A Three-Dimensional Theory of Law

What this book intends to do is to study three-dimensionalism (the distinction values-norms-facts) not in what could be called its historical dimension, but in its substantive aspect, as a “form” that, when applied to different legal themes, would add a “material content” to the three-dimensional theory.
We can point out, as a study plan, the distinction between “three” perspectives: Those of the legal norm, of the legal order, and the legal relationship. Three-dimensionalism also appears in this work when one analyzes the “three” phases of the life of the law: The formation, the interpretation, and the application; and in the distinction between the “three” characteristics of the legal order: Fullness, coherence, and unity—the theory of legal validity, intended as legitimacy, as validity strictly speaking, or as effectiveness.

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Pages: 341–366
Pages: 367–375
María José Falcón y Tella is Professor of Legal Philosophy (1991) and Director of the Institute of Human Rights (1998) at the Complutense University of Madrid. She is the author of 20 books, many of them translated into different languages, such as Civil Disobedience (Nijhoff, 2004), Punishment and Culture (Nijhoff, 2006), and Equity and Law (Nijhoff, 2008). She was awarded 'The National Prize of Studies in Law' in 1987.
Chapter 1 Different Perspectives from which to Approach the Concept of Law
1. The Diff erence between Formal and Material Perspectives
2. Formal Perspective: The Three-dimensional Method in the Study of Law
3. Material Perspective
Chapter 2 Concept of the Legal Norm
1. Defining the Legal Norm as Compared with Other Types of Norms
2. Structure of the Legal Norm
Chapter 3 Analytical-Linguistic Consideration of the Legal Norm, as a Prescriptive Proposition
1. Initial Considerations Regarding this Process of Analysis
2. The Concept of Proposition and how it Diff ers from Other Concepts
3. Types of Propositions. The Traditional Approach and Enrico Pattaro’s Approach
Chapter 4 Classifi cations of the Legal Norms
1. Primary and Secondary Norms. Historical Criteria for Differentiation
2. Other Classifi cation Criteria for Legal Norms
A) Moments or Phases in the Life of the Legal Order: The Formation, the Interpretation, and the Application
Chapter 5 Formation of the Legal Order: Theory of the Sources of Law
1. The Sources of Law
2. Communitarian Law
3. Written Law as the Principal Source in the Roman-Germanic System
4. Custom as a Spontaneous Reiteration of the Acts of the People
5. General Principles of Law
6. Case Law
7. Contracts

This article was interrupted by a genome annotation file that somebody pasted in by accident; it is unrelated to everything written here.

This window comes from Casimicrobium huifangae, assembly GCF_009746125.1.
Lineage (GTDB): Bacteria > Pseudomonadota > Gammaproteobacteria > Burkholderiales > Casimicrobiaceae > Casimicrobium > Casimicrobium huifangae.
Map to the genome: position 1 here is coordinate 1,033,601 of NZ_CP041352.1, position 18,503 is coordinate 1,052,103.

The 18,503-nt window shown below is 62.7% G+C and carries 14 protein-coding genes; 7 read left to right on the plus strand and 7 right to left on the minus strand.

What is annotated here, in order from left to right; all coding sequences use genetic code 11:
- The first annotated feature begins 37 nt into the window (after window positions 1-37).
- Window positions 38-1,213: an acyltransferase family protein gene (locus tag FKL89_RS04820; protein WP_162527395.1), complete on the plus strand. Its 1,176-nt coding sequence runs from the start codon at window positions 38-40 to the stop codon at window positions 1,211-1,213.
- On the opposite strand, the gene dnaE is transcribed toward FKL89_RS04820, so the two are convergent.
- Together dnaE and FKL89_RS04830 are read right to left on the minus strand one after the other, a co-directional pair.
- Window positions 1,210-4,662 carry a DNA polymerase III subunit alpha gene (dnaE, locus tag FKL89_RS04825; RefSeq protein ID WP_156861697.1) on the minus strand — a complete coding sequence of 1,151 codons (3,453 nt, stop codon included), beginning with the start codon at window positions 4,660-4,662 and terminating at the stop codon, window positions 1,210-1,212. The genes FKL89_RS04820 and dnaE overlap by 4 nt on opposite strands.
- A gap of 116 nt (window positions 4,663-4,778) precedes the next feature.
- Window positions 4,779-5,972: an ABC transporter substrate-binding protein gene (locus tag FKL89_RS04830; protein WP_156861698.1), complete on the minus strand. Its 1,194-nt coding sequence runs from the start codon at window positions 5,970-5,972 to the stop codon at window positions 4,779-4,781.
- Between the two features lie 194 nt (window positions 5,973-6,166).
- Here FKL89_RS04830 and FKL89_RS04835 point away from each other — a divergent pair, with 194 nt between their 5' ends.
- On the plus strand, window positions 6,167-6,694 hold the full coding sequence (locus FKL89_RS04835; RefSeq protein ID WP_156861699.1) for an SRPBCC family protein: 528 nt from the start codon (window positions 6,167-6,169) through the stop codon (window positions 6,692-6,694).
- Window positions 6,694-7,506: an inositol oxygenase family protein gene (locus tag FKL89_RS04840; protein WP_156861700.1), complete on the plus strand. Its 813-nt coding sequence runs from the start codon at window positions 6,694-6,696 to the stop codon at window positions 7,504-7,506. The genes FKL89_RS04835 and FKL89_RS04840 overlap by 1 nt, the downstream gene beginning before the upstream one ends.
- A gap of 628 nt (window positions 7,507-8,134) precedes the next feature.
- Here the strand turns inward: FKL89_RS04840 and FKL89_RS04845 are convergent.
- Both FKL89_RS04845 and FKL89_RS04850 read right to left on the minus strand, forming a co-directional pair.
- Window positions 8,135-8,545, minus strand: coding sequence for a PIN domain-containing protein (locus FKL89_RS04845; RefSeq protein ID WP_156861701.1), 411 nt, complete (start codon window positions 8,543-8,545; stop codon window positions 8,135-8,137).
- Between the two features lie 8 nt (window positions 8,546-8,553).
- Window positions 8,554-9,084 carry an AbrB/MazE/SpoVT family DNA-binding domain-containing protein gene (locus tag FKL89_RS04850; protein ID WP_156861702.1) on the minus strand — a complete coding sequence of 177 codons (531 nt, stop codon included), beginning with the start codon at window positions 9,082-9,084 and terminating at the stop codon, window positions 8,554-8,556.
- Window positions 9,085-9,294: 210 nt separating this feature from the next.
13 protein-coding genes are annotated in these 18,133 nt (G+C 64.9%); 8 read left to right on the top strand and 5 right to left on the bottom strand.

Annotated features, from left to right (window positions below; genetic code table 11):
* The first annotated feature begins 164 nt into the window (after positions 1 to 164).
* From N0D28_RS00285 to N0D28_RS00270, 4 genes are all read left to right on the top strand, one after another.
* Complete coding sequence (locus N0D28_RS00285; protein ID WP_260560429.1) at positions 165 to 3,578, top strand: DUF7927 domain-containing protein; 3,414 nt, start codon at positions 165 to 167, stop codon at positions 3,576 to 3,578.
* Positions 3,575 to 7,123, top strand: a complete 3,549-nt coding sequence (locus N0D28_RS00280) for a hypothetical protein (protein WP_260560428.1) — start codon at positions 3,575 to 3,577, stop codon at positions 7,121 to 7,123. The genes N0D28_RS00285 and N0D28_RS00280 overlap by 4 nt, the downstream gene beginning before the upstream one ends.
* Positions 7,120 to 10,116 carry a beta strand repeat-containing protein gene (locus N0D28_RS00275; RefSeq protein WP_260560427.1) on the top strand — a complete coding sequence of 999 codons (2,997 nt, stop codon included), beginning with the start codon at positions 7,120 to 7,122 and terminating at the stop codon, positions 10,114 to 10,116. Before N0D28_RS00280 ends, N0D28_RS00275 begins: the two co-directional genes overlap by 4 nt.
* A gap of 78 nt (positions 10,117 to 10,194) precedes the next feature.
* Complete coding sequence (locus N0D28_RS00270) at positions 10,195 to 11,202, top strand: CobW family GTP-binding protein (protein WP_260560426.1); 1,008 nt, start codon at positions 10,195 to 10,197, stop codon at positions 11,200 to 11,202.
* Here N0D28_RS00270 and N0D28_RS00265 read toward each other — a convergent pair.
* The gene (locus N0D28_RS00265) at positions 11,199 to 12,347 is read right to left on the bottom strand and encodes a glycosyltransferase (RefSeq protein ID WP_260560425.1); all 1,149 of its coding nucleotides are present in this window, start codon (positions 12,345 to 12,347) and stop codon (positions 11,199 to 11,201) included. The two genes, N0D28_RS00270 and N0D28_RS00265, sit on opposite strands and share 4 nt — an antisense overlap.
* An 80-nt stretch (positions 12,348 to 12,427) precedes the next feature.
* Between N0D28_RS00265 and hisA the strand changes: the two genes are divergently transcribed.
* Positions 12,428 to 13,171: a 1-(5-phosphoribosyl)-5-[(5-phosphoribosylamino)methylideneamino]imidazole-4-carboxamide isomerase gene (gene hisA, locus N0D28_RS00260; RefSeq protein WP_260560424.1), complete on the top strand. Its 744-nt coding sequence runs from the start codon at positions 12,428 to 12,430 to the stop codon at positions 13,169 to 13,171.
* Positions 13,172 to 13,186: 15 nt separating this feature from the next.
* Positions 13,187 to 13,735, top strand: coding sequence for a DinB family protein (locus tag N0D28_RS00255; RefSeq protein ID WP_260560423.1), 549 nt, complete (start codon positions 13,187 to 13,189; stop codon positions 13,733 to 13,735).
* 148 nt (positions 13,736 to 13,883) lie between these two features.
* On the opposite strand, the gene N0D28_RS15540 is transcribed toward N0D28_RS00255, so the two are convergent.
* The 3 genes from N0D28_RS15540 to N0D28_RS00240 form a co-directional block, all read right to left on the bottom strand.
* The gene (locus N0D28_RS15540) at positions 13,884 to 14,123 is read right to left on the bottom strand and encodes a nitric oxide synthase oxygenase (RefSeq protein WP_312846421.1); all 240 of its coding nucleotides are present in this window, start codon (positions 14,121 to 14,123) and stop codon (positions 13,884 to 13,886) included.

8. Jurisprudence
Chapter 6 Interpretation of the Legal Order
1. Interconnection between the Processes of Application and Interpretation of Law
2. The concept of Interpretation. Elements
3. Types of Interpretation
Chapter 7 Application of the Legal Order
1. Analogy
2. Equity
3. Other Types of Legal Arguments
Chapter 8 The Completeness of the Legal Order. Gaps in the Law
1. Principal Theories Utilized by the Legal Order’s Dogma of Completeness
2. The Problem of Gaps in the Law
Chapter 9 The Coherence of the Legal Order. Legal Antinomies
1. The Concept of System
2. The Problem of Antinomies
Chapter 10 The Unity of the Legal Order. The Validity of the Law
1. The Suitability of the Three-dimensional Approach with Regards to the Topic of Validity
2. The Concept of Validity
Chapter 11 The Deontological or Naturalist Foundation of Validity
1. Relations Existing in the Matter of Validity
2. Some Natural Law Theories
Chapter 12 Positivist Foundation of Validity
1. Relations Existing on the Subject of Validity
2. Main Positivist Theories
Chapter 13 Realist Basis of Validity
1. Relations Existing on the Subject of Validity
2. Principal Realist Theories
Chapter 14 Problems Resolved by Considering Law From the Perspective of the Legal Order
1. The Term “Legal Order”
2. Problems Resolved by Considering Law from the Perspective of the Legal Order
Chapter 15 The Legal Relationship
1. Historical Formulation of the Concept of the Legal Relationship
F. C. von Savigny’s Elaboration of the Concept in his Work System des
Heutingen römischen Rechts
2. Defi nition of The Legal Relationship: The Concepts of Legal Situation, Legal Act, and Legal Transaction
3. Structure of the Legal Relationship: Elements
4. Content of the Legal Relationship
5. Types of Legal Relationships
Chapter 16 Right as a Part of the Legal Relationship
1. The Law (“Norma Agendi”) – Right (“Facultas Agendi”) Comparison
2. The Doctrinal Development of the Idea of Right
3. Limits on the Exercise of Rights
Bibliography; Index.
All those interested in Legal Theory, from all branches of law, especially legal philosophers and specialists in Constitutional law. The relevant subjects are the sources of law, legal interpretation and argumentation, legal validity, legal gaps and antinomies, and the legal relationship.
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